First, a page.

Quality improvement in perinatal care – how to make a difference to outcomes that matter

Girl blowing bubbles

There is a clear need to rapidly implement research evidence into health policy and service delivery in perinatal care to improve clinical outcomes. Preterm birth (being born early) occurs in up to 10% of pregnancies in Australia, with significant lifelong impacts on individuals, families, and society. Cerebral palsy is 79 times more likely in preterm infants, intellectual impairment is ten times more likely, and adults born preterm are seven times more likely to need social support. Reducing disability in preterm infants is possible by supporting clinicians to fast-track translating evidence into care. My talk will take you through our applied healthcare research program, PerinatalQI, that will improve the health and developmental outcomes of children born preterm or with other vulnerabilities.

Our chair:
Dr Jenny Fereday, Executive Director of Nursing and Midwifery, Women’s and Children’s Health Network / HDA Ambassador.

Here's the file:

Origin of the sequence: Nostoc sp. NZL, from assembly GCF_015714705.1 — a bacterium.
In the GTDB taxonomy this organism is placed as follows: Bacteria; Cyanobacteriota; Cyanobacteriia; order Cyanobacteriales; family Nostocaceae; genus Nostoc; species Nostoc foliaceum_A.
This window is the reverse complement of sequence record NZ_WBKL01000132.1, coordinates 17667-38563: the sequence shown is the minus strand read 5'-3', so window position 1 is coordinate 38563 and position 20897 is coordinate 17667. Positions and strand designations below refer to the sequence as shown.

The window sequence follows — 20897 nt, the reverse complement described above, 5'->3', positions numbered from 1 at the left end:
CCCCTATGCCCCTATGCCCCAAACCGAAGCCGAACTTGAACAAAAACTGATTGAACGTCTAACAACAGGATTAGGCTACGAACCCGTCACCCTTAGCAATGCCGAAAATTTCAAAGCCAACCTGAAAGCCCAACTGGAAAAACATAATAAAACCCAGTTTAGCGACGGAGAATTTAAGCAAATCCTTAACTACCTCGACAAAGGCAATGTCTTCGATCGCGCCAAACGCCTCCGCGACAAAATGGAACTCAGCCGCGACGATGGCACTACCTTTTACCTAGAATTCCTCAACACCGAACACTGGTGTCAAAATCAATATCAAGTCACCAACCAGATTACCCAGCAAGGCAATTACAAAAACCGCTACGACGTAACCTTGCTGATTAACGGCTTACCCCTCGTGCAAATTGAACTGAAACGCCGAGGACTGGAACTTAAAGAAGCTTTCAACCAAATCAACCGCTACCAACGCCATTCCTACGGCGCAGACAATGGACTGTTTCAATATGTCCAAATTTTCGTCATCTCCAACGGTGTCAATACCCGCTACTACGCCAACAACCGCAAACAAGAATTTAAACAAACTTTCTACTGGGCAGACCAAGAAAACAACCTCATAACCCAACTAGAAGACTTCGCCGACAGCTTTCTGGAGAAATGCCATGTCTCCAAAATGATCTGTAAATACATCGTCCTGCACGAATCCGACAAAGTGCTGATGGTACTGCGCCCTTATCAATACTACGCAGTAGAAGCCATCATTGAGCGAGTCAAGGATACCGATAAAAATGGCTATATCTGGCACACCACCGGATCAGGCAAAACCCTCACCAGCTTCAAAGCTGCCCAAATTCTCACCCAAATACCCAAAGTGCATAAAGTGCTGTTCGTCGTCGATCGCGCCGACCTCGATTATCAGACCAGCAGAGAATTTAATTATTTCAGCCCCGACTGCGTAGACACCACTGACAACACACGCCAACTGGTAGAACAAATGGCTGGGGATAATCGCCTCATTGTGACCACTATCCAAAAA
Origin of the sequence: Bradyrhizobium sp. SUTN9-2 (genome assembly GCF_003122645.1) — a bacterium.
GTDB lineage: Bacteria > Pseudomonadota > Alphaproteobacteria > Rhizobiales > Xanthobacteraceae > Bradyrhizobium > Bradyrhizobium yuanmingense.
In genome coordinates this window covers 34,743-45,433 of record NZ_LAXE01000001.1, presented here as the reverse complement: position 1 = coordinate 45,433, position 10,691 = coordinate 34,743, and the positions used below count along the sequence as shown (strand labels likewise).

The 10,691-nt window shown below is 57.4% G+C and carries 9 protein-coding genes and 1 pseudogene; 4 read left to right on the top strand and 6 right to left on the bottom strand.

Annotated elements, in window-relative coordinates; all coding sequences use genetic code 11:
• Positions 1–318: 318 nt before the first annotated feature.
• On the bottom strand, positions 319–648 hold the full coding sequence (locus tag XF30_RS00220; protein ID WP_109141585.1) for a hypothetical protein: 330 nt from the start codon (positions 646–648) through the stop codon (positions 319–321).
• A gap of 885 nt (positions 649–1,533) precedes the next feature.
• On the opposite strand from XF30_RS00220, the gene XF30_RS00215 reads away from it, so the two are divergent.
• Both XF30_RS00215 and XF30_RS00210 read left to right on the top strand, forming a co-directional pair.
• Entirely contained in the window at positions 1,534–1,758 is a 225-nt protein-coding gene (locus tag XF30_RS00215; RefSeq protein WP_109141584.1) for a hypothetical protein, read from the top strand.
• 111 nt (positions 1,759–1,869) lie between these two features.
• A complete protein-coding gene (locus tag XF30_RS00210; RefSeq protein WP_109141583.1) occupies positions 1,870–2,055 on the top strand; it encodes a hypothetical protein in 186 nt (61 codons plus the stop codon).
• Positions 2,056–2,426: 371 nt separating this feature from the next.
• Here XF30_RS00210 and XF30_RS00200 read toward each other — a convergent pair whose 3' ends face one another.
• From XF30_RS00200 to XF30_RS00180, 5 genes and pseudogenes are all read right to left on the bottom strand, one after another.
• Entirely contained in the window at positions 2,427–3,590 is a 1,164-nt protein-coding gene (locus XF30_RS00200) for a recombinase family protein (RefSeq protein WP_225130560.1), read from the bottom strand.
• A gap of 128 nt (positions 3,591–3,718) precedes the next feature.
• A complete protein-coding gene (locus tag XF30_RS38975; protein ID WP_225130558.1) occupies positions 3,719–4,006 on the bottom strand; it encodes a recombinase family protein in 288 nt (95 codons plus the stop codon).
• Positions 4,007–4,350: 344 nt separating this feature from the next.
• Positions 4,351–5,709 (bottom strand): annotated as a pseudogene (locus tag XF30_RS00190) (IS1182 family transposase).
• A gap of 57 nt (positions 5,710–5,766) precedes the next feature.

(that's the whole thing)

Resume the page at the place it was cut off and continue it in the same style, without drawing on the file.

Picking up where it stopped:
Our speaker:
Associate Professor Amy Keir is a Consultant Neonatologist at the Women’s and Children’s Hospital, Adelaide, Women’s and Children’s Health Network and an NHMRC Early Career Fellow with the South Australian Health and Medical Research Institute (SAHMRI) Women and Kids and the University of Adelaide.

Amy’s work focuses on using clinical practice improvement approaches to improve outcomes that matter to families experiencing preterm birth and neonatal care.

This online event (via MS Teams) is free and open to everyone from researchers, students, government and the community. The MS Teams link will be emailed to registrants 2 days prior to the event.

Tagged in health, healthy development, medicine, research, Community, Academic